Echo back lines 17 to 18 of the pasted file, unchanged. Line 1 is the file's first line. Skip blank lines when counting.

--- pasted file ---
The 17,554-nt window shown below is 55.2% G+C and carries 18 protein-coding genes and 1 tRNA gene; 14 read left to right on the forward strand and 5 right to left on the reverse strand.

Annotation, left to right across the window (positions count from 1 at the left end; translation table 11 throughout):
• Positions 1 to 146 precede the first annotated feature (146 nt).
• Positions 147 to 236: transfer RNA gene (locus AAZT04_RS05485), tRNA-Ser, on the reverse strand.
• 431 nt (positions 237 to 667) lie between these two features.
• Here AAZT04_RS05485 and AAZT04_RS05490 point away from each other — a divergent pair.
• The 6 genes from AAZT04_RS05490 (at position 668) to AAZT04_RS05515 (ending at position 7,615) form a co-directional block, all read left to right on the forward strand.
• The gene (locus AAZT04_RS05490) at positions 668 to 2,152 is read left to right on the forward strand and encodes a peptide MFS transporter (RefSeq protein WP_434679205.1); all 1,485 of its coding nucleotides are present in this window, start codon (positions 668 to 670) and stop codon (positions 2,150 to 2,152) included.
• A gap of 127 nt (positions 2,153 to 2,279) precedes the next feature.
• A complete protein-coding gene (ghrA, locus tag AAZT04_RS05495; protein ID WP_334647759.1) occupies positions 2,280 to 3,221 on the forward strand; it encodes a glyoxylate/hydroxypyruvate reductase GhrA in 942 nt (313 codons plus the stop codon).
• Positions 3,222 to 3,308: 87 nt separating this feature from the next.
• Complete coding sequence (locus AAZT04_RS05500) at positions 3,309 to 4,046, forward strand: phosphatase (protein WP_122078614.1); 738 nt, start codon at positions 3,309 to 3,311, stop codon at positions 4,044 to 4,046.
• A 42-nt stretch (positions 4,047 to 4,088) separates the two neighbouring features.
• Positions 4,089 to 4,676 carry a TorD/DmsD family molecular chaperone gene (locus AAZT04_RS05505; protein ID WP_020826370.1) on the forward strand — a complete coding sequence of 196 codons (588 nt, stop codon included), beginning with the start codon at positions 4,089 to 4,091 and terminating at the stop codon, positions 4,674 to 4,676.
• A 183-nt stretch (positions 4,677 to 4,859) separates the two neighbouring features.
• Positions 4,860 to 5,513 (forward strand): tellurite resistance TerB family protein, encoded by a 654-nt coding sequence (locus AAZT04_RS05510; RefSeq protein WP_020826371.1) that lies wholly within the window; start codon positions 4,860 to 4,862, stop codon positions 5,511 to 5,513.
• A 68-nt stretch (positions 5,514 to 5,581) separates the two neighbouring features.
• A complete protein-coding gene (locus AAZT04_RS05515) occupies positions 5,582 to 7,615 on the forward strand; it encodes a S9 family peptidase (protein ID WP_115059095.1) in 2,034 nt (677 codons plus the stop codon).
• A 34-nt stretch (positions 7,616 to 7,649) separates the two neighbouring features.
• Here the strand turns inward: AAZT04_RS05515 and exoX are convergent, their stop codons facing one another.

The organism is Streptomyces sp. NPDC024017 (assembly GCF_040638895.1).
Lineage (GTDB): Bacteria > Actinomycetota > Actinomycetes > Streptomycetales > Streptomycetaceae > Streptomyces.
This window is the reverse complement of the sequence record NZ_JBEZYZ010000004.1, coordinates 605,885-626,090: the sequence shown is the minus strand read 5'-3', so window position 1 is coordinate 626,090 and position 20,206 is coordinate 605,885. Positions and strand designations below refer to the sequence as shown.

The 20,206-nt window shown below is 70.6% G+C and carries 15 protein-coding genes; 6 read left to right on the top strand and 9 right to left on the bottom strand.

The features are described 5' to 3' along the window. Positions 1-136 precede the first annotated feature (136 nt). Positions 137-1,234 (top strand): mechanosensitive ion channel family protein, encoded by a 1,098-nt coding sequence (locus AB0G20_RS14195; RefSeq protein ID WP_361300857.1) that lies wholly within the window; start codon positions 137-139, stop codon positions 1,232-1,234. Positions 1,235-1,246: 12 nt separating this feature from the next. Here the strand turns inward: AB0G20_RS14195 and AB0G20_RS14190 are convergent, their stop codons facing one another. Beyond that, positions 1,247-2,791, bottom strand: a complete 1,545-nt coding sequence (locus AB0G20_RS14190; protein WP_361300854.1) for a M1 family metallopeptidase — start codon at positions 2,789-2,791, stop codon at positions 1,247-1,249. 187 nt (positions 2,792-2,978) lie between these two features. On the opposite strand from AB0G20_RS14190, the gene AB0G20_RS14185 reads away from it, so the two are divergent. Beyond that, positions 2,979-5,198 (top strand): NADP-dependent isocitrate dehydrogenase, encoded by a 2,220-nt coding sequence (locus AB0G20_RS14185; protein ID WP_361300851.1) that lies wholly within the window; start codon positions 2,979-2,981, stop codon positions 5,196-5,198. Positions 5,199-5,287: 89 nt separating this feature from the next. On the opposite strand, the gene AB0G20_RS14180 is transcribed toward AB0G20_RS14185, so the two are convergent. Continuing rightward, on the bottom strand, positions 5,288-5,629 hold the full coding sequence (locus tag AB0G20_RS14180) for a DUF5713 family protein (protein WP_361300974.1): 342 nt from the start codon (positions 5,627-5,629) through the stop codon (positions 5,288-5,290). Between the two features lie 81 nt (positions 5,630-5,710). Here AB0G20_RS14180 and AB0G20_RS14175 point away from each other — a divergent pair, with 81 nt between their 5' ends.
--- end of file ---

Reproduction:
• A 68-nt stretch (positions 5,514 to 5,581) separates the two neighbouring features.
• A complete protein-coding gene (locus AAZT04_RS05515) occupies positions 5,582 to 7,615 on the forward strand; it encodes a S9 family peptidase (protein ID WP_115059095.1) in 2,034 nt (677 codons plus the stop codon).